6. Discuss, at a high level, how project progresses from start to end and interdependencies between high-level phases and stages.

7. Discuss any techniques that might be of interest

8. Note whether new technology or new processes are being utilized and why.

9. Identify any unusual staffing requirements, if using consultants or outside specialists and explain why you need them.

10. Describe use of outsourcers, contractors or vendors, especially if they are doing significant work.

Remember, the Project Approach is the linchpin that holds the entire process together.

If you can get this right, you’ll make more money, experience less stress and build tremendous good will amongst stakeholders.

Not only will this process get you specific goals provided by Project Approach, but also gives you the momentum you desperately need to achieve your desired end result.

The big takeaway is by asking these types of questions FIRST hand because this just flat out works…

P.S. There was so much I wanted to cover on this topic that it wouldn’t all fit in one post, so I’m breaking it up into three posts.

Don’t worry… you won’t have to wait a week or more for Part 2 and Part 3.

I’m putting the finishing touches on Part 2 now, and I’ll email you tomorrow and let you know when it’s published.

Project Approach

Safe as Houses?

Safe as houses an expression to satisfy a doubting person…

 

Oh…it’s as safe as houses, i.e., perfectly safe, apparently a  figure of speech used in property as an investment.

Safe as houses phrase originated when the railway bubble began to burst, and people began to turn their attention to more reliable or stable forms of speculation, which was slow and steady…

Safe as houses, let’s firstly establish your investing strategy, criteria and action plan:

  • How much money can you borrow to invest
  • How much time required for research/due diligence
  • How much money can you afford to lose
  • How much debt can you manage
  • What type of property deals
  • How far from CBD
  • What’s the maximum interest rates for borrowing

Residential real estate is almost the sacred cow of Australian investment. What if your sights are set on building a real estate empire, does it mean embracing risk with open arms?

safe as houses

Whatever real estate strategy you decide to do, just bear in mind networking is even more important in real estate than in other industries…so start pounding the pavement as soon as possible selecting the all-important team to manage your projects.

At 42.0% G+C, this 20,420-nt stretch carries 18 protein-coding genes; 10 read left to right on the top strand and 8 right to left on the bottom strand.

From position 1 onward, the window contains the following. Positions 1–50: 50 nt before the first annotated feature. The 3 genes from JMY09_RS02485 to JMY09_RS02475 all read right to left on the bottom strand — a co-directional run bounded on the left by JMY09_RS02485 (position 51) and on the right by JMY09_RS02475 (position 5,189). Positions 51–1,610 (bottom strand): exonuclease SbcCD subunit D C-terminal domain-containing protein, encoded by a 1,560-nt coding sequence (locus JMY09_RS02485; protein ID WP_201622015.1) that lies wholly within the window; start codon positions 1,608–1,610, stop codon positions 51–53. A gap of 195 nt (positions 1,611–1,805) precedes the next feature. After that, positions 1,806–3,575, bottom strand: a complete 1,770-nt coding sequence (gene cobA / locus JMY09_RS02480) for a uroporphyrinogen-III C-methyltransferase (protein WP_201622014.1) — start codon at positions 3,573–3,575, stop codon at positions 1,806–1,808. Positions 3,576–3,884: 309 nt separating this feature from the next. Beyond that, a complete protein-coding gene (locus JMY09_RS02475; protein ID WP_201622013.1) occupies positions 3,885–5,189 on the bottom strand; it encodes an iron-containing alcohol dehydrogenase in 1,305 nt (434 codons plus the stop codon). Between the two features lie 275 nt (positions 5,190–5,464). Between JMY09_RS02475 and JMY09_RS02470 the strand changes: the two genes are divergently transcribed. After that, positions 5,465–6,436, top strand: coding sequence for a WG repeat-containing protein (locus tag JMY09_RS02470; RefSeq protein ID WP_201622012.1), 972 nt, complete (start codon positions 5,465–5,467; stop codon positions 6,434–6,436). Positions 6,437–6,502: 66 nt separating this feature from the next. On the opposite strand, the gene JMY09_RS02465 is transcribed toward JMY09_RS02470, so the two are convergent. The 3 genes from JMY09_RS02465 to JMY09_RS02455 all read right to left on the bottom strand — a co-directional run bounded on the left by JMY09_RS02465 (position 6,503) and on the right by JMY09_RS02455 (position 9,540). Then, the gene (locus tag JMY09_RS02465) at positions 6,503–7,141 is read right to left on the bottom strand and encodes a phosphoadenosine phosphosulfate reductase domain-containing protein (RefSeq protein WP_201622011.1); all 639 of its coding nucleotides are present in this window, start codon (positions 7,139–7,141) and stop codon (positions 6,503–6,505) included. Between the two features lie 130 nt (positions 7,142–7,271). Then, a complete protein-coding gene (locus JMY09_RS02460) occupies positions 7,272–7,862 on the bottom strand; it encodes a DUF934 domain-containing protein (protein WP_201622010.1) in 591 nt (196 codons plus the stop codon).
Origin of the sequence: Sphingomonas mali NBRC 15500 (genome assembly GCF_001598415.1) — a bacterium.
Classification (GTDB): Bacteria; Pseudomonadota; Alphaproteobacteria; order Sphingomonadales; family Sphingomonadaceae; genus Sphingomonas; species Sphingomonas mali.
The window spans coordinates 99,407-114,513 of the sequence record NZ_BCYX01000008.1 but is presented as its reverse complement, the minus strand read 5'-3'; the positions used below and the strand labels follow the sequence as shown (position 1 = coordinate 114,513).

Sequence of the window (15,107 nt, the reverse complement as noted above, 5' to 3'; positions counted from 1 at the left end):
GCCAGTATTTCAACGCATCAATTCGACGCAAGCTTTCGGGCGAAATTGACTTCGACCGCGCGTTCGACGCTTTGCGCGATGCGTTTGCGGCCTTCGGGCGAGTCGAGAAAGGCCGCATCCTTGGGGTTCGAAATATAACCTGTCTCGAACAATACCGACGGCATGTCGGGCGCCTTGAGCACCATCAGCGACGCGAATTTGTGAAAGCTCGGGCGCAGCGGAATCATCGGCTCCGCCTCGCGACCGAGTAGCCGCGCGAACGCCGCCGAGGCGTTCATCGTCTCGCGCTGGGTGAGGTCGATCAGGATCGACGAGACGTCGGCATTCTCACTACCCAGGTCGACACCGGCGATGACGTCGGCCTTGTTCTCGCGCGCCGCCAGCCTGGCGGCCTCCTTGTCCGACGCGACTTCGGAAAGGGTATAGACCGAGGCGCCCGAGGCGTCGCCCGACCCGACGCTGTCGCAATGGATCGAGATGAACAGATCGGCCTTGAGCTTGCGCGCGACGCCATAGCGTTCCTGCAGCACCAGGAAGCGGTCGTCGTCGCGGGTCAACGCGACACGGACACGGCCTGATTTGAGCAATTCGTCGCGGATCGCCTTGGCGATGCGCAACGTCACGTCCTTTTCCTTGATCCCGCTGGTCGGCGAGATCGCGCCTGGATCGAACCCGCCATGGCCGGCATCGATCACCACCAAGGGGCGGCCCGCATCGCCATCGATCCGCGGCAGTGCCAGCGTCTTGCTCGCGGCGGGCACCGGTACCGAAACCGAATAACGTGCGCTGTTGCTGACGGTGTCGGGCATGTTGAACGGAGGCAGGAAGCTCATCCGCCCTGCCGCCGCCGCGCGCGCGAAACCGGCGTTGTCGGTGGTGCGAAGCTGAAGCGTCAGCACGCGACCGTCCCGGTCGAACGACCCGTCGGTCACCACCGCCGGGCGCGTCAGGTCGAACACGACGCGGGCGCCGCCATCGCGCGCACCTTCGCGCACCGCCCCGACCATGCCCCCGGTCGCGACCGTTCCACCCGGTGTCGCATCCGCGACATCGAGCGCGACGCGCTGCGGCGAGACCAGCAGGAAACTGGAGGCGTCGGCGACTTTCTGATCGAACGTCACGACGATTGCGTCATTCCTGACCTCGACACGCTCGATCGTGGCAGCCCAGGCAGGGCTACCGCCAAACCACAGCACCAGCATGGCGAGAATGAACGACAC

Risk, reward and reality. It’s easiest to think of property investments from least risky to most risky and analyze the pros and cons in each category:

(a) Least risky investing means acquiring and operating existing properties/buildings (buy and hold strategy)

Property investing is all about stability and getting high single-digit returns by operating existing assets (least risk when a building is already operational and generating rental income)

(b) More risky or value-add using opportunistic strategies for improving existing properties.

This is where investors aim to make substantial improvements and renovations to existing properties instead of acquiring and operating, (returns from 15–20% range, may go higher depending on how risky the strategy)

(c) Most risky which is real estate development and building completely new properties. Most risk equals highest returns?

You might think real estate development offers the highest returns because it’s also the riskiest, right?

Real estate development involves buy, sell, develop, managing properties, third party joint ventures (stakeholders) and of course all professionals including:

  • Surveyors
  • Town planners
  • Real estate agents
  • Civil engineers
  • Architects
  • Building contractors
  • Construction managers
  • Solicitors
  • Accountants
  • etc…

The real money in real estate development primarily goes to investors, which put their money at risk in the developments. To complete the construction of a new property, developers only put down a very small portion of total equity, perhaps 5% or less.

Many times the developer contributes land as the only form of equity in the project using debt and mezzanine financing to fund the entire construction cost.

You weigh up the risk versus reward before deciding. It is generally accepted the higher the reward the greater the risk. Property development slightly increases risk because of the many variables such as:

(a) Site costs

(b) Development costs

(c) council approvals and contribution costs

(d) Construction costs

(e) Resale values